Cuba’s sock puppet president picked the perfect the place to show the world why the communist Castro dictatorship remains on the list of State Sponsors of Terrorism. While visiting Iran, a fellow terrorism sponsor, the so-called president met with Iran’s dictator, where he reaffirmed Cuba’s support for Palestine’s Hamas terrorists and pledged to continue cooperation with Iran’s terrorist regime.
Diaz-Canel reaffirms his support for Palestine in Iran, whose regime celebrated the Hamas attack on Israel
On Monday, Miguel Díaz-Canel was received by the Iranian President, Ayatollah Seyed Ebrahim Raisi, at Sadabad Palace in Tehran, where he arrived on Sunday. The Persian nation is the last stop on a tour through the Middle East during which the Cuban leader sought investors and mediated for the Islamist group Hamas.
On his X account, Díaz-Canel expressed happiness at the reunion with the Iranian President and assured that “the official conversations were very positive.” According to the Cuban leader, these talks were “an expression of the solid bonds of brotherhood between our nations.”
“We are going to strengthen and expand bilateral ties,” he announced.
According to state-run media outlet Cubadebate, Raisi and Díaz-Canel held private discussions, so it remains unknown what the two leaders talked about, given their shared strong animosity towards Washington.
Díaz-Canel stated on X that “the energy, agri-food, and health sectors are identified as having great potential to strengthen economic, trade, and cooperation ties between Cuba and Iran.”
Cuba is undergoing an energy crisis that has caused prolonged blackouts. A year ago, Díaz-Canel embarked on a journey to countries governed by allies, seeking assistance to alleviate the blackouts that sparked popular protests in the country. A year later, the regime has yet to provide a lasting solution to the energy situation.
The lack of food is another reason for discontent, leading to protests in Cuba. The regime no longer even guaranteeing the meager products from the ration book. Recently, the Cuban Communist Party demanded increased production from farmers, despite the government’s low investment in agriculture.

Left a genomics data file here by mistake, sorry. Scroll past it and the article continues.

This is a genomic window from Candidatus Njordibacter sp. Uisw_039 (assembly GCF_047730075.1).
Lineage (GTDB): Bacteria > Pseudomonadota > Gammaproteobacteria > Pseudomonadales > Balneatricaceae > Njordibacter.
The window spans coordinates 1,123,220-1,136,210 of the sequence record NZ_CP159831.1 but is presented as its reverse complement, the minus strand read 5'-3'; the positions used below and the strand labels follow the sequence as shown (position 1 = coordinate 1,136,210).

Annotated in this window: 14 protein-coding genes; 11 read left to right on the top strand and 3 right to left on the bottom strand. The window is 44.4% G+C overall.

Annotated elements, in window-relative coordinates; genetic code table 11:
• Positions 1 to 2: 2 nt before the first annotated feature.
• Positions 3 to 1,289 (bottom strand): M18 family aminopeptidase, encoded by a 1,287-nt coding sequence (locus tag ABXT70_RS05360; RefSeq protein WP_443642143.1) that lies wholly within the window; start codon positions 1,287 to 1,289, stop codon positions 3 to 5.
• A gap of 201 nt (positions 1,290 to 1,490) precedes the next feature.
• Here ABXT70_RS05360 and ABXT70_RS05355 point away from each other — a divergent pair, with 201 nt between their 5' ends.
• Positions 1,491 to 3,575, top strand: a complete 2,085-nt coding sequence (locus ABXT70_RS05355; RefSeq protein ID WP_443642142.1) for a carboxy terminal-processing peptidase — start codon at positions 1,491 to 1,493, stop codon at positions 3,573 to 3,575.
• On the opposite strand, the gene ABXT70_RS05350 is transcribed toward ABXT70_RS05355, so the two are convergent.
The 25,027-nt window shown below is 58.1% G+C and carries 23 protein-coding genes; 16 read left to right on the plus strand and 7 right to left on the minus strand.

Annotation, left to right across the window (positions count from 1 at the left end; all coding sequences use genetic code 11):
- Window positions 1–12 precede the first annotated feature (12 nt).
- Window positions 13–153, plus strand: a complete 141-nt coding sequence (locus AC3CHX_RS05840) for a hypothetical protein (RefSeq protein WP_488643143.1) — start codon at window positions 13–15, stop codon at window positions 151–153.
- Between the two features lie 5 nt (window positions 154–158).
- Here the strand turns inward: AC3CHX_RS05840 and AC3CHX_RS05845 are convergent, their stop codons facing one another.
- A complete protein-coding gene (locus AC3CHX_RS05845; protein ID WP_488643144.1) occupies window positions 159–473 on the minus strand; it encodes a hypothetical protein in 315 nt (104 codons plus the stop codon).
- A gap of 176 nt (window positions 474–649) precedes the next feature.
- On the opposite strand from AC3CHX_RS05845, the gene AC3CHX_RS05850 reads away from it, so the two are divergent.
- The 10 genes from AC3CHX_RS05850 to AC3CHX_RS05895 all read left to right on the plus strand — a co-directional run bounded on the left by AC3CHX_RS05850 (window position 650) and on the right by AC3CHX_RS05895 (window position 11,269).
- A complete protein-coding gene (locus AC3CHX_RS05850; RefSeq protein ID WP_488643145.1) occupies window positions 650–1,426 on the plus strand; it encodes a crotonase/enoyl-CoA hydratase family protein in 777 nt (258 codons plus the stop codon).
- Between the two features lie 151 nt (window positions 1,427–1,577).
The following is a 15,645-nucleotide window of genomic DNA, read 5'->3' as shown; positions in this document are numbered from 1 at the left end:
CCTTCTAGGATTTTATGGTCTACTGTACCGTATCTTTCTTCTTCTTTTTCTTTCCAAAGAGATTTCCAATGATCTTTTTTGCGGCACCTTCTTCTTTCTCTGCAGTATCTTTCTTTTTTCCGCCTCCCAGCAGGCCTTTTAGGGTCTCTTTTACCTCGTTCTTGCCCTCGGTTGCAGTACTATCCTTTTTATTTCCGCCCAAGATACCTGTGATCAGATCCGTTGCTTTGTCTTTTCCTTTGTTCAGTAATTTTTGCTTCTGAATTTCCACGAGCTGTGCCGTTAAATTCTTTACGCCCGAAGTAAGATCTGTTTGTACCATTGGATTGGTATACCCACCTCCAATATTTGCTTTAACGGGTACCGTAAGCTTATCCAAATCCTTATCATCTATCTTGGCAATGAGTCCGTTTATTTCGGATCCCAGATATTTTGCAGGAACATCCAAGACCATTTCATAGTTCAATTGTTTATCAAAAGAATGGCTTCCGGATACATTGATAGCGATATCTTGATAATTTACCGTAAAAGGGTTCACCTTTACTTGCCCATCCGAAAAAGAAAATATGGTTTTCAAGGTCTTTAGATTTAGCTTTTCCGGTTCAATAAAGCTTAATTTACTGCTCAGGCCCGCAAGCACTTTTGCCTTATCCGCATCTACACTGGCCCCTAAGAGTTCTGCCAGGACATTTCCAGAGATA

The mention of possible cooperation in the health sector suggests Díaz-Canel offered his host the only thing the Cuban regime has to offer: health professionals that Cuba exports and from whom it strips off up to 90% of their salaries.
Díaz-Canel underscored his alignment with the Iranian regime by stating on X that during the meeting with Raisi, they both emphasized “the need to end politically motivated unilateral sanctions” and also agreed “unwavering support for the Palestinian cause.”
The Cuban regime never condemned the killing of civilians by Hamas on October 7. Instead, it launched a strong campaign in support of Palestine, including a massive march along Havana’s Malecón where Palestinians residing on the island displayed posters featuring the leaders of that armed group.
Meanwhile, the Iranian regime even celebrated the aggression of the Islamist group on the same day it occurred.
With his trip to Tehran, Díaz-Canel fulfills the promise he made to Raisi in June during the latter’s visit to Havana.
During their meeting, Díaz-Canel expressed his intention to visit Tehran before the year ended. Additionally, both leaders exchanged promises of “complementation” to “confront the empire.”
Several agreements and memorandums of understanding were signed during this visit, including a comprehensive cooperation program that strengthens the current framework of collaboration between Tehran and Havana; an agreement on customs regarding the international movement of goods, and another for the training of personnel for the customs of both countries.
Memorandums of understanding were also signed between the Foreign Ministries, Justice Ministries, and Communication Ministries of both countries.
Before flying to Iran, Díaz-Canel visited Qatar, where he mediated on behalf of Hamas during his meeting with Sheikh Tamim bin Hamad al Thani.
They also discussed the “re-launching of economic and commercial collaboration” as one of the fundamental topics of the official discussions, as later mentioned to the entrepreneurs.
He mentioned the consensus reached by the official delegations for the establishment of an intergovernmental economic commission and a binational business committee that will contribute, in addition to increasing exchanges, to a greater understanding within the Qatari business community of the economic and commercial opportunities offered by the Cuban Government.
In the United Arab Emirates, the first stop on his tour, Díaz-Canel met with Emirati businessmen and women, reopened a Casa del Habano, and greeted Cuban residents in that country responsible for amplifying the government’s propaganda.
Several agreements were also sealed there between banks, fiscal tools for investment, promises of more trips to connect both countries, and requests for access to funds from the host country.